That old “best offense is a good defense” adage is as true with IT as it is with the NFL.
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15 January 2021
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At a time when remote work and its increased security risks have become the norm, the ongoing difficulty in securing corporate networks suggests that the status quo is not working. Therefore IT security teams are moving from passive to active approach. MITER Corporation (a nonprofit that manages federally funded research and development centers) recently introduced its Shield framework, which explicitly states that active in overcoming today’s threats Defense is important. Business leaders who know the latest strategies and recommendations place their companies in a strong position to stay safe.
Related: How-to: Protecting Your Intellectual Property as a Small Business
Concept of active defense
The Shield is an active defense knowledge base, developed over more than a decade of enemy engagement. With this, MITER is trying to gather and organize what it is learning in relation to active defense and adversarial engagement. This information considers high-level, CISO-ready ideas and objectives of the objectives in which more focused conversations of strategy, technology, and processes can be used. The purpose of this latest framework is to encourage discussion about active defense, how it can be used, and what security teams need to know.
Defining active defense
A set of active defense activities are involved, including counterproductive, basic cyber defensive capabilities, and cyber deception. This prevents the use of an adverse action and counterattack to prevent an adversary from taking digital territory or property. Taken together, these activities enable IT teams to prevent current attacks as well as gain more information in the Periprator. They can then prepare more fully for future attacks.
As MITER notes, the modern security stack must include deception capabilities to truly counter and manage. In Shield’s new strategy and technology mapping, fraudulent 33 active defense techniques, as well as eight active defense strategies — channel, collect, incorporate, detect, disrupt, facilitate, validate, and test.
Related: Cyber Security Implementation and Future Strategies for Enterprises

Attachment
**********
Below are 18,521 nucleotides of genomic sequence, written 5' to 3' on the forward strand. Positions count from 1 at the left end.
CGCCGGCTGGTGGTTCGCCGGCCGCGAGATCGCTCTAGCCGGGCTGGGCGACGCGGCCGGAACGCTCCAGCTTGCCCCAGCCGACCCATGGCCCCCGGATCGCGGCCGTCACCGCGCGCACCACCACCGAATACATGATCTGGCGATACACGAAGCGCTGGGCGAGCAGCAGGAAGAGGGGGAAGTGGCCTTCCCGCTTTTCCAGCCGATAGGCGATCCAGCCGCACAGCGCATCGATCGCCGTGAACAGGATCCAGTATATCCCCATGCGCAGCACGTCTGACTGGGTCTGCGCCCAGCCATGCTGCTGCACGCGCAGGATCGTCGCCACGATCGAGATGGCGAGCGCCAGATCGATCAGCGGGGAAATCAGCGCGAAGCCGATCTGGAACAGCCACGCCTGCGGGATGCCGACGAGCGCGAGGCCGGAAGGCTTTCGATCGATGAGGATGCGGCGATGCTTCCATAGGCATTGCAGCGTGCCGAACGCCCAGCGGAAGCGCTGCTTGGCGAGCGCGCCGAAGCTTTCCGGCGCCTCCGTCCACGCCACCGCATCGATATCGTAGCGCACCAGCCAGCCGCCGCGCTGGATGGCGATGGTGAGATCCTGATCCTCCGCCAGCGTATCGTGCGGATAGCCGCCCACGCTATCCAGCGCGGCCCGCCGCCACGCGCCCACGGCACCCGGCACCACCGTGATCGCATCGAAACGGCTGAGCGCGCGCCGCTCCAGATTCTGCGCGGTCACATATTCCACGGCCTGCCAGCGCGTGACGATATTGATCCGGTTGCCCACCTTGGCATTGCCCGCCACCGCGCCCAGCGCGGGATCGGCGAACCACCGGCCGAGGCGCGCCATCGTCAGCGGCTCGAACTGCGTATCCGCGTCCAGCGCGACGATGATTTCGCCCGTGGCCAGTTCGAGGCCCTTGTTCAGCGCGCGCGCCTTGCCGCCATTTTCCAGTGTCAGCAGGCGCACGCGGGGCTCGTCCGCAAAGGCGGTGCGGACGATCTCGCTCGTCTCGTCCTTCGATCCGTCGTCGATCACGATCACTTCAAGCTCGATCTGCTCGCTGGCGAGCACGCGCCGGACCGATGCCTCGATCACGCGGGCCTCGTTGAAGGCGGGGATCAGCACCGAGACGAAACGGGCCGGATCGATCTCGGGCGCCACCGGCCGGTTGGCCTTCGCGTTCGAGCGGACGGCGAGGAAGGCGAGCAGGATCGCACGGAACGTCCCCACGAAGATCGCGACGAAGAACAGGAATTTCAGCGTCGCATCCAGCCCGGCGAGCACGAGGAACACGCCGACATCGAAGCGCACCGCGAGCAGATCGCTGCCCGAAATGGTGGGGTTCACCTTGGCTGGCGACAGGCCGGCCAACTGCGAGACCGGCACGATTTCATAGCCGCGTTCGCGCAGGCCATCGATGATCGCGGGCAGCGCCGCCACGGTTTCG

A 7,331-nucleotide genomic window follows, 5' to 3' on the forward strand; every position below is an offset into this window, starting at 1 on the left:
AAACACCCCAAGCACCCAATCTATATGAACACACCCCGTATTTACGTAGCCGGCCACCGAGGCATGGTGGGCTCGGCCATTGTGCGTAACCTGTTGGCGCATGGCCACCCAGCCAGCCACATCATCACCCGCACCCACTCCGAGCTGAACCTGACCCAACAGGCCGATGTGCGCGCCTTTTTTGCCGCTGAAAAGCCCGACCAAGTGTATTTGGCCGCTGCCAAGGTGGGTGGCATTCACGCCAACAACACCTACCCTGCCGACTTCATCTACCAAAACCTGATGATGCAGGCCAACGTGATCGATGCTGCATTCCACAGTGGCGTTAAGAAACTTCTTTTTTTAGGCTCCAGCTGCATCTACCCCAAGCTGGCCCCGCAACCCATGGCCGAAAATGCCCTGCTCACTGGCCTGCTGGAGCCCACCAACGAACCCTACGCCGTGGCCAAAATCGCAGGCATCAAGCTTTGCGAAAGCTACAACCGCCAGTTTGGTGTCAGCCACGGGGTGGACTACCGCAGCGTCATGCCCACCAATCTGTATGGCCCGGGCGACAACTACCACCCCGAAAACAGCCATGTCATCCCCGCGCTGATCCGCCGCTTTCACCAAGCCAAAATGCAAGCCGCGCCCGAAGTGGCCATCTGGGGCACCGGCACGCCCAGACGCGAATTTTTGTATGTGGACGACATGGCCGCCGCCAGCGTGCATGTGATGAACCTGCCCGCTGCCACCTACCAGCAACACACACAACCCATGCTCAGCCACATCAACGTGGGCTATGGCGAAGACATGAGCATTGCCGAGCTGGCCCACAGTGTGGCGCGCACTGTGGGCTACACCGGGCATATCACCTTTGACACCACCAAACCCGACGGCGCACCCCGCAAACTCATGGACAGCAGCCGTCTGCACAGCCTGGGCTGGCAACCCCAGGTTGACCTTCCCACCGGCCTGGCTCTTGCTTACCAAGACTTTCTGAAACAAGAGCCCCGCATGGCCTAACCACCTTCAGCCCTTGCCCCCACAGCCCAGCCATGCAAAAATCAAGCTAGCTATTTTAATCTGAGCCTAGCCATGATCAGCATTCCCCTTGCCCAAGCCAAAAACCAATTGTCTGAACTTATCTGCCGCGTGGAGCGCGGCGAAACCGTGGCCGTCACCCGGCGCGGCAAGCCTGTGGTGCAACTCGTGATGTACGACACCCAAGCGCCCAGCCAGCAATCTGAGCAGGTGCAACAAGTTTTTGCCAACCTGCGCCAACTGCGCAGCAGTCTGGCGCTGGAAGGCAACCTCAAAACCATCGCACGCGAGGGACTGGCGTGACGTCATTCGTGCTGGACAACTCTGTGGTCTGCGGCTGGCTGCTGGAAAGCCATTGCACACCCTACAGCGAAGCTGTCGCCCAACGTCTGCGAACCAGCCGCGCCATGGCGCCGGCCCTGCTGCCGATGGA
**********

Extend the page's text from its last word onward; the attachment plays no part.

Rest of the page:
Truth of deception
Threatening actors are targeting enterprise networks, none of the nation-state attackers, which cause chaos by looking at more run-of-the-mill criminals who own proprietary information and may receive some PII They can exploit. Analysts estimate that depending on the targets, significant breaches of the enterprise network have increased from three to six.
As leaders consider their security strategy, they need to understand not only what active defense means, but also what deception really is. A prevailing fallacy is that fraud is synonymous with honeypots, which have been around for a long time and are no longer effective. And much management is required to make them as realistic as possible so that if the attackers engage with the honeypot, they won’t be able to find out that it’s not a real system and therefore know that they’re in the middle of being caught.
Therefore, the time has come to clarify that notion. In truth, deception techniques and honeypots are not synonymous. This is how deception began, but it has evolved a lot since then. Today’s hoax takes the breadcrumb / deceptive artifact approach that leads attackers on a false path, which triggers alerts so that defenders can find and intercept attackers in real time. Only unauthorized users know that deceptions exist, because they have no effect on everyday systems, so false positives are dramatically reduced. These aspects of deception techniques add financial value to an IT security organization.
In addition, some organizations incorrectly understand that cheating is too complex and achieves comparatively very low ROI. Security organizations can enjoy the benefit of using deception techniques – which are lighter and have lower cost of maintenance – but some hesitate because they think it is a heavy, complex approach that will not give them enough value. However, using technology aids such as automation and AI, deception eliminates the complexity previously known.
Organizations think of deception from a technology standpoint, but this is incorrect; This should be thought of approach in a use case. For example, detection is a fundamental element of any security program. Everyone needs better detection capabilities – part and parcel of today’s deception tools.
A strong defense
As the tactics and equipment of cybercriminals keep changing, so should defenders. ‘An expanded threat scenario and new attack types make this job more difficult than ever. This year many organizations around the world underwent rapid digital transformation, which created security gaps for the exploitation of bad actors. The events of 2020 highlight the need for a better approach to acquire significant assets. Active defense is part of that approach, as outlined in the MITER Shield framework. Deception techniques are an agile solution to incorporate into an organization’s security strategy.
Related: 5 types of business data hackers can’t wait to get their hands on